- Don’t be shy, make animal and object noises. If you are self-conscious about it your child will pick up on this. No one thinks twice about an adult making what may appear to be strange noises if they are sharing them with a child (it’s when you forget they are not with you and you do it that they tend to look at a you a bit funny).
- Talk about whether the words in a book rhyme or not. Point out the rhyming words, make up other rhyming words for any of the words in the book. Remember they do not have to be real words they can be silly funny words that pick up the rhyming sounds in the original word.
- It is important to remember for some children saying a word that rhymes with one you have given that can be very difficult, if not impossible. So, don’t stress them out with this, it is often easier for them to recognise a rhyme than to make one. You could ask them to tell you if two words you give rhyme or not. If they find this easy try giving them three words with only two that rhyme and ask them to identify the rhyming words.
- After sharing the book pick out words that you can clap out the syllables for. You could make this into a jumping or hopping game instead. With older children ask then to tell you how many syllables the word has and then to check their answer by counting the number of claps or jumps they make.
- Play an ‘I Spy’ game using the pictures in the book looking for rhyming words for instance by giving clues such as; “It is red and rhymes with the word sock.” The answer is clock.
Young children develop their vocabulary and understanding of sound patterns within words through word play.
Rhyme awareness and the enjoyment of alliteration begins early, usually between the ages of 2 and 3 years old (Stage 3 of phonological awareness). This develops in to an important tool, supporting a child in developing an understanding of how words are formed and the sound patterns within them. These are important pre-phonics skills a child needs to develop to support their future ability to succeed with phonics, reading and writing.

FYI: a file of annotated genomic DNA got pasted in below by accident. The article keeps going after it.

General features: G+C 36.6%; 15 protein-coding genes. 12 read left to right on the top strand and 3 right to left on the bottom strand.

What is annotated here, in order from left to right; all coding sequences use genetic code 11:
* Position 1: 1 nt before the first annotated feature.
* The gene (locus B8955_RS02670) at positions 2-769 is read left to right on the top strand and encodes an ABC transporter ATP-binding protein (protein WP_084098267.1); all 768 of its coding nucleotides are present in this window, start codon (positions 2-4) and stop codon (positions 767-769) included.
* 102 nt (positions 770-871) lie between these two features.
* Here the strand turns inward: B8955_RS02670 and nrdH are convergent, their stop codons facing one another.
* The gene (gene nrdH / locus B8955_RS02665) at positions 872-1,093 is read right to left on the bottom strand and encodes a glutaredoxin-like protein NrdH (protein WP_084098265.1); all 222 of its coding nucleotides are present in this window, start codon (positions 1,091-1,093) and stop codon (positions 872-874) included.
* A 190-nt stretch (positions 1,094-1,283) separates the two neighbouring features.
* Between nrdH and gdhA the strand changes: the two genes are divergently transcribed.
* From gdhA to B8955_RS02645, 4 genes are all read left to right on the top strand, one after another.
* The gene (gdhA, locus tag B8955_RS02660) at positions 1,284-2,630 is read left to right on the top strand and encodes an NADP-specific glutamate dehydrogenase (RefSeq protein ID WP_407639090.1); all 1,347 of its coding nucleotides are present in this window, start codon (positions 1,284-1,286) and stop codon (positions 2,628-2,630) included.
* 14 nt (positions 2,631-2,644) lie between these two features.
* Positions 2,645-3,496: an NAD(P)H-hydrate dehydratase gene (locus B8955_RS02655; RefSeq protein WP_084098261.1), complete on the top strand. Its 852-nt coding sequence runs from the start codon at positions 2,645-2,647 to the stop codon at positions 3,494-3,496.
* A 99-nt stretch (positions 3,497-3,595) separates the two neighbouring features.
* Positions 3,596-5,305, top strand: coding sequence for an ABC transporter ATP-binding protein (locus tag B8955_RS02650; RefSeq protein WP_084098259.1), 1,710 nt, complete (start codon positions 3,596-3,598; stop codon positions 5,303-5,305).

This Rhyme awareness is supported and developed through the singing of songs and nursery rhymes and finger chants. Alliteration (words that begin with the same sounds) such as ‘Sammy snake slithers silently’, which children love to hear in rhymes and stories, also supports their word knowledge and understanding of sounds in words.
Being able to repeat, and join in with, short phrases they have anticipated in a story or rhyme, is another important step in a child beginning to understand the use of words in stories and story structure; such as, “I’ll huff and puff and blow your house down!” in the story of The Three Little Pigs.
For more information on this, and other pre-phonics skills (Phonological Awareness) your child develops through from birth to 7 +years old, check out the Pre-phonics section of our website: https://www.teachphonics.co.uk/phonological-development.html